For the upcoming holiday, consumers are evenly split on where they will be eating for Thanksgiving dinner this year: 44% will enjoy the annual feast at home, while 44% will dine at a relative's home.
Only 6% will have Thanksgiving dinner at a friend's, and 4% will dine at a restaurant.
In 2003, 48% ate Thanksgiving dinner at a relative's home, compared with 38% at their own home. Only 3% did not eat Thanksgiving dinner.
Nontraditional Thanksgiving dinner now competes with traditional turkey and trimmings. In the past five years, 22% of respondents have dined on deep-fried turkey; 32% enjoyed baked ham; 8% had beef, veal or pork; and 7% indulged themselves on other fowl, such as duck, goose or chicken. In addition, 4% of respondents had ethnic cuisine, including a few who had Chinese food.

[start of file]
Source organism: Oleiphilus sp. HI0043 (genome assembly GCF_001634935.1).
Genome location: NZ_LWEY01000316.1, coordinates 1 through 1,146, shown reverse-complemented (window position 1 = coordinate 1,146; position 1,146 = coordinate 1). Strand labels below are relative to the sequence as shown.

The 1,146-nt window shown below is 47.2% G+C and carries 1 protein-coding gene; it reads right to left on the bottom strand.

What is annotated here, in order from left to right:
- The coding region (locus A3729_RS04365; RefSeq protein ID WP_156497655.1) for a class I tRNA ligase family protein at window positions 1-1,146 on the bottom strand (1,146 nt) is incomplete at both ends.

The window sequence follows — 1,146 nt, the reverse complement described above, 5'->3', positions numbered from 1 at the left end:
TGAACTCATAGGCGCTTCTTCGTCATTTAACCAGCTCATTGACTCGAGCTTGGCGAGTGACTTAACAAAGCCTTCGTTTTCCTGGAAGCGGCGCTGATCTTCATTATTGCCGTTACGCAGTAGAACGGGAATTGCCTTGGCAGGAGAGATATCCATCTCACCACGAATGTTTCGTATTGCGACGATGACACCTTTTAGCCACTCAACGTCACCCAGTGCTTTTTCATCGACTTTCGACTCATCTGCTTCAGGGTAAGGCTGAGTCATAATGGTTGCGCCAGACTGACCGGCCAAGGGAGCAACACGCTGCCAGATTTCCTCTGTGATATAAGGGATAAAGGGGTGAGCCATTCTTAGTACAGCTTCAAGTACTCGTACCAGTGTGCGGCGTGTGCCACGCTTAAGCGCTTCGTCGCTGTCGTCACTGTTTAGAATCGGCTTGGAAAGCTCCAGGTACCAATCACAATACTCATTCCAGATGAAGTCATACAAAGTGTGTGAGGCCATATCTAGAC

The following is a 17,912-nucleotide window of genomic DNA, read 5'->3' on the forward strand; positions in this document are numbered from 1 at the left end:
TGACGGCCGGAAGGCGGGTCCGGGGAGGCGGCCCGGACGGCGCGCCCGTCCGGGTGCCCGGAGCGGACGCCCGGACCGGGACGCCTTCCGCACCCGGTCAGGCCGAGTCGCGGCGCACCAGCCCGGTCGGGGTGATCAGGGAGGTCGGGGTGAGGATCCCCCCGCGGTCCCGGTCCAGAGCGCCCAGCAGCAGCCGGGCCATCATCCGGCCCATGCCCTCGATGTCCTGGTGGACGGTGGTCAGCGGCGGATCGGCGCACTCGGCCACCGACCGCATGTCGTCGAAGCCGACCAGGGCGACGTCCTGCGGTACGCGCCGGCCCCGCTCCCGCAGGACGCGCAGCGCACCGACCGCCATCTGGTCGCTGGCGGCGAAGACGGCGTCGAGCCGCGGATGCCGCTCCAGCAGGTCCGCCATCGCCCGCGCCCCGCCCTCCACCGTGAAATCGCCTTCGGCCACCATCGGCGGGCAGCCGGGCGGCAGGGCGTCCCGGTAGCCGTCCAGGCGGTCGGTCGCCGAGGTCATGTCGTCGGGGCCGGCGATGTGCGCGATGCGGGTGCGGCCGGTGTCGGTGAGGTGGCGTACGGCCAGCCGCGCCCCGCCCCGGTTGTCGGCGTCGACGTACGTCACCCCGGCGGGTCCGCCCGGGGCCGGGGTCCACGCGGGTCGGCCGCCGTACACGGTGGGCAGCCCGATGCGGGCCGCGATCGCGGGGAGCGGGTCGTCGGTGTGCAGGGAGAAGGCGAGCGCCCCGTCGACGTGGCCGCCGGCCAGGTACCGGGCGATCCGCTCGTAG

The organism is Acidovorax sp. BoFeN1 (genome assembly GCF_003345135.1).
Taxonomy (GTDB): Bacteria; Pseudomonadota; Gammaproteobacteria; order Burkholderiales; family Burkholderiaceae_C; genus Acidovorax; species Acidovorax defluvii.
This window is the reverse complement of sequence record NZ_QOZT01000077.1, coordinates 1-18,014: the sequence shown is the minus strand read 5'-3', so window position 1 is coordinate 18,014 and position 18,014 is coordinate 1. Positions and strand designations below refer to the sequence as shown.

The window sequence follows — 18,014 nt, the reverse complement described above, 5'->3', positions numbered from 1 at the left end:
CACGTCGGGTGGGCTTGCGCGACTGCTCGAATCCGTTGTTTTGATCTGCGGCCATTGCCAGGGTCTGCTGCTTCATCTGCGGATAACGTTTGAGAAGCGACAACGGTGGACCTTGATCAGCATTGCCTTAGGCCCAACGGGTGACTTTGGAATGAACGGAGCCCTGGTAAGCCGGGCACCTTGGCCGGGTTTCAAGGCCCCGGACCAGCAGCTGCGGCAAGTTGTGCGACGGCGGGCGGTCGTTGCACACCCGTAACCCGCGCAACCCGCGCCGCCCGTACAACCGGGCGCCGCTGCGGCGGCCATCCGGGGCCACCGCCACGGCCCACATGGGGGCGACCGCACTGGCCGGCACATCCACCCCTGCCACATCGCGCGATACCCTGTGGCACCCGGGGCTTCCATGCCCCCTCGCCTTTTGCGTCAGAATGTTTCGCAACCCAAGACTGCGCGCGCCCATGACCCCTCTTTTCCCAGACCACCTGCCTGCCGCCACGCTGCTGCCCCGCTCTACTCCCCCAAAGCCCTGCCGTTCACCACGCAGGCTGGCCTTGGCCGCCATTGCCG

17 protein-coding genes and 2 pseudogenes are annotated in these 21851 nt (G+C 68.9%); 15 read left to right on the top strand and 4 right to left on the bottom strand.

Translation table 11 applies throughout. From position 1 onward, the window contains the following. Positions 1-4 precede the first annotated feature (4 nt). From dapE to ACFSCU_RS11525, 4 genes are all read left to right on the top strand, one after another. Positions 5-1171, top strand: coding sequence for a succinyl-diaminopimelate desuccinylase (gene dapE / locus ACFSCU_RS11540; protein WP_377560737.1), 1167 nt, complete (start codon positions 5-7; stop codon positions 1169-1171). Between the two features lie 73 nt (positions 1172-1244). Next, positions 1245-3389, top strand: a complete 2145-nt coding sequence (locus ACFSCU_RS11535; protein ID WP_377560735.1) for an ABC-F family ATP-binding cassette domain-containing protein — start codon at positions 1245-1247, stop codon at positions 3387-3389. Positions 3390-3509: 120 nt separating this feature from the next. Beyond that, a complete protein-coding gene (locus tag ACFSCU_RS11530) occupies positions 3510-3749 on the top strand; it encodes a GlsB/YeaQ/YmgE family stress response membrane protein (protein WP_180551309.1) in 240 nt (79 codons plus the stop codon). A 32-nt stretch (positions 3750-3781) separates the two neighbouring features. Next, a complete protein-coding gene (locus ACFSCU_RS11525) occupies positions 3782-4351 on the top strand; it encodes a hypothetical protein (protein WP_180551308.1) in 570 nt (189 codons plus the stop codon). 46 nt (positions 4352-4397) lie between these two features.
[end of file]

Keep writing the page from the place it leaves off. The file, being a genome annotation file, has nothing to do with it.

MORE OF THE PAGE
Notwithstanding, when it comes to Thanksgiving dinner, a significant proportion of consumers are stuck in a rut. Fully 63% of respondents prefer the same main course every year. About 24% prefer to have more than one main course every year. Only 13% prefer to eat different main courses from one year to the next.